Which Chemical or Element Has the Largest Number of Molecules: Oxygen, Hydrogen, Carbon or Dioxide?

A sample of a given element can consist of a single atom of that element, and so there is no fixed quantity of molecules required to make up an element. In the universe at large, however, hydrogen is by far the most abundant element.

Universe Today reports that the observable universe could contain between 1 quinvigintillion (1 with 78 zeros behind it) and 10 sexvigintillion atoms (1 with 82 zeros behind it). The vast majority of those atoms are hydrogen that formed during the early history of the universe.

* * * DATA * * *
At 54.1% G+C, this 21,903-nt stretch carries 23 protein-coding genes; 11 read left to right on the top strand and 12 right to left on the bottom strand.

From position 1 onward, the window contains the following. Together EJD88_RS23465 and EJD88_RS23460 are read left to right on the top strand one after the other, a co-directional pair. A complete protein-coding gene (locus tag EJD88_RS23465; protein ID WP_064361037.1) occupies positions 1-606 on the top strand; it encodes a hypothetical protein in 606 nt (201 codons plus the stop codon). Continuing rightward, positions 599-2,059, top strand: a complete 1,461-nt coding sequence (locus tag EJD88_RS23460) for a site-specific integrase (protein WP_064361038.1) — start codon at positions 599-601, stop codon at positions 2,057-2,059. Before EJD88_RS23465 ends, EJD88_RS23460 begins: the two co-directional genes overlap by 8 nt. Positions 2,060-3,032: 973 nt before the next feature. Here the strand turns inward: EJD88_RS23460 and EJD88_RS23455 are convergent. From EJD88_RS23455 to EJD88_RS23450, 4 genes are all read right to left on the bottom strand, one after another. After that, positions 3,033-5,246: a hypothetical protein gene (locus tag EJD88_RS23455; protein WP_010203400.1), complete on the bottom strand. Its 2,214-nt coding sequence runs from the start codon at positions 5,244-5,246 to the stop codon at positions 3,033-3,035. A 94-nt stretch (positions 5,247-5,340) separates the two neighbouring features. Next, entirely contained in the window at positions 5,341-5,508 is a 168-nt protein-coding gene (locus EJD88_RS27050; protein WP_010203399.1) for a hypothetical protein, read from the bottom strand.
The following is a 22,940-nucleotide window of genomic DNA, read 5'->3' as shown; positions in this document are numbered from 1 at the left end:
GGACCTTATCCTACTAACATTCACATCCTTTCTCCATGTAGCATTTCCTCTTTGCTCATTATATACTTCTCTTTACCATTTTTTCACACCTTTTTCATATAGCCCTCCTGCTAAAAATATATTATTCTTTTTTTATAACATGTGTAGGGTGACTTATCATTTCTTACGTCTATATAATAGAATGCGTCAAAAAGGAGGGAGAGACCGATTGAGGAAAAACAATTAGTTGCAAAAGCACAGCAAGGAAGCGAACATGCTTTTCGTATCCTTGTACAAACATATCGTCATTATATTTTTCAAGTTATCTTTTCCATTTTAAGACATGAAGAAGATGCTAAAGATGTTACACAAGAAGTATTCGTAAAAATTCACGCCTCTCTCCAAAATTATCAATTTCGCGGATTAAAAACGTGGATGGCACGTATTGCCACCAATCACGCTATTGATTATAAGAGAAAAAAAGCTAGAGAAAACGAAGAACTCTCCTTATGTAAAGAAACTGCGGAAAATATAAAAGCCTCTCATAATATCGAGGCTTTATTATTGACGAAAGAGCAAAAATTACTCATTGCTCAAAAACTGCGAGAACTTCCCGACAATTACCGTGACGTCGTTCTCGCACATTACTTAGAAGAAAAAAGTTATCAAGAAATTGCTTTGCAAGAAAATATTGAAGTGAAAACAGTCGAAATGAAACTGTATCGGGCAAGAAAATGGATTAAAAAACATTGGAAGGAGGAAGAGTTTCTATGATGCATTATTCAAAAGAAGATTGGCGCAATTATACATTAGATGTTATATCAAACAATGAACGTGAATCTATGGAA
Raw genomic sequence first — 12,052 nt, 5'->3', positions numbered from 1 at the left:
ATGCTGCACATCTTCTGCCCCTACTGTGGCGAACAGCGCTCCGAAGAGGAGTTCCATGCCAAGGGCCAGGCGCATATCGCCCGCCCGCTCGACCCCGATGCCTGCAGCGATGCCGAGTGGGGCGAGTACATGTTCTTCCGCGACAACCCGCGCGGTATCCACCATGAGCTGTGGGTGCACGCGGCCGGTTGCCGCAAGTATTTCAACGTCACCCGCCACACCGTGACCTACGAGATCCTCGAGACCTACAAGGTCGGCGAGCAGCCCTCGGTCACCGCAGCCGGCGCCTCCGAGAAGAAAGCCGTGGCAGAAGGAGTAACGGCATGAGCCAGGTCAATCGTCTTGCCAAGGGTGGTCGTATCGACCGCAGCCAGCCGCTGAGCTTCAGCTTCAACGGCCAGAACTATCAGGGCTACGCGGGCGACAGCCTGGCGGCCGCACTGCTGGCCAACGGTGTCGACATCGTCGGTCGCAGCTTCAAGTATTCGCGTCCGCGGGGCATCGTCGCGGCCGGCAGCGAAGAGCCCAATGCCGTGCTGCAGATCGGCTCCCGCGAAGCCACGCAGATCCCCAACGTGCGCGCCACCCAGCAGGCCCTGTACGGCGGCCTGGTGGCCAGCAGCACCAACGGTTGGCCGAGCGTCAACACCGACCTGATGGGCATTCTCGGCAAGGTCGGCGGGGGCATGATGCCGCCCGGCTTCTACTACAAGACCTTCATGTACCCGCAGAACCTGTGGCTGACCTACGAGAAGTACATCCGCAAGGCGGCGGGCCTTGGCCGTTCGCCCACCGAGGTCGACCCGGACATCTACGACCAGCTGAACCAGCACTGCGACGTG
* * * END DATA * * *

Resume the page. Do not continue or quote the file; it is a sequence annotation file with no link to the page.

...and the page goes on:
Heavier elements are less abundant. Oxygen is the third-heaviest and third-most-abundant element, followed by carbon. "Dioxide" is not an element but a chemical name for molecules with two oxygen atoms.